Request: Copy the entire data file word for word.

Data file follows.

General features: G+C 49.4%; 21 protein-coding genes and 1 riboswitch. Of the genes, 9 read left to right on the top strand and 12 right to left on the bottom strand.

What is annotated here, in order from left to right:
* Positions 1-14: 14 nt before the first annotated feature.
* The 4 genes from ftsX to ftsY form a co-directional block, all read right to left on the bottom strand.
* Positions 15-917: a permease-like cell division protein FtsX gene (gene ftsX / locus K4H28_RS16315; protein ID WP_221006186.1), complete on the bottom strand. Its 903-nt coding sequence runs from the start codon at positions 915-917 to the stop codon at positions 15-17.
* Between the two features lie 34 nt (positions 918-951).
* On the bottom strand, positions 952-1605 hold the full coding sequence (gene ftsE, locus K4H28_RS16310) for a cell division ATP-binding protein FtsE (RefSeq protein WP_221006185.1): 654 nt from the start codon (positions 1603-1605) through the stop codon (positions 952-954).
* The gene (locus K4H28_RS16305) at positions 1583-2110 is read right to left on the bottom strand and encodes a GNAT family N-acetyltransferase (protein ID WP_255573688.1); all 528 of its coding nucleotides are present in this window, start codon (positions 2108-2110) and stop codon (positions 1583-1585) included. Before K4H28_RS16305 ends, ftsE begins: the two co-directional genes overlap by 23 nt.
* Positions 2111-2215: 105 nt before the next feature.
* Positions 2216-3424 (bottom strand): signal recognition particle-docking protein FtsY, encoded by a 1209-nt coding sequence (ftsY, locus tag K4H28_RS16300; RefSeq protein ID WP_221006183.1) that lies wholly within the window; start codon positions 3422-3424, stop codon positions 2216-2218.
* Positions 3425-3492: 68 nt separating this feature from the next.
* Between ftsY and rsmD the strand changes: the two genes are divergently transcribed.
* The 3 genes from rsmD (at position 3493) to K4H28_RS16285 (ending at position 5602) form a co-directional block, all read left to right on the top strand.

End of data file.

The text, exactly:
General features: G+C 49.4%; 21 protein-coding genes and 1 riboswitch. Of the genes, 9 read left to right on the top strand and 12 right to left on the bottom strand.

What is annotated here, in order from left to right:
* Positions 1-14: 14 nt before the first annotated feature.
* The 4 genes from ftsX to ftsY form a co-directional block, all read right to left on the bottom strand.
* Positions 15-917: a permease-like cell division protein FtsX gene (gene ftsX / locus K4H28_RS16315; protein ID WP_221006186.1), complete on the bottom strand. Its 903-nt coding sequence runs from the start codon at positions 915-917 to the stop codon at positions 15-17.
* Between the two features lie 34 nt (positions 918-951).
* On the bottom strand, positions 952-1605 hold the full coding sequence (gene ftsE, locus K4H28_RS16310) for a cell division ATP-binding protein FtsE (RefSeq protein WP_221006185.1): 654 nt from the start codon (positions 1603-1605) through the stop codon (positions 952-954).
* The gene (locus K4H28_RS16305) at positions 1583-2110 is read right to left on the bottom strand and encodes a GNAT family N-acetyltransferase (protein ID WP_255573688.1); all 528 of its coding nucleotides are present in this window, start codon (positions 2108-2110) and stop codon (positions 1583-1585) included. Before K4H28_RS16305 ends, ftsE begins: the two co-directional genes overlap by 23 nt.
* Positions 2111-2215: 105 nt before the next feature.
* Positions 2216-3424 (bottom strand): signal recognition particle-docking protein FtsY, encoded by a 1209-nt coding sequence (ftsY, locus tag K4H28_RS16300; RefSeq protein ID WP_221006183.1) that lies wholly within the window; start codon positions 3422-3424, stop codon positions 2216-2218.
* Positions 3425-3492: 68 nt separating this feature from the next.
* Between ftsY and rsmD the strand changes: the two genes are divergently transcribed.
* The 3 genes from rsmD (at position 3493) to K4H28_RS16285 (ending at position 5602) form a co-directional block, all read left to right on the top strand.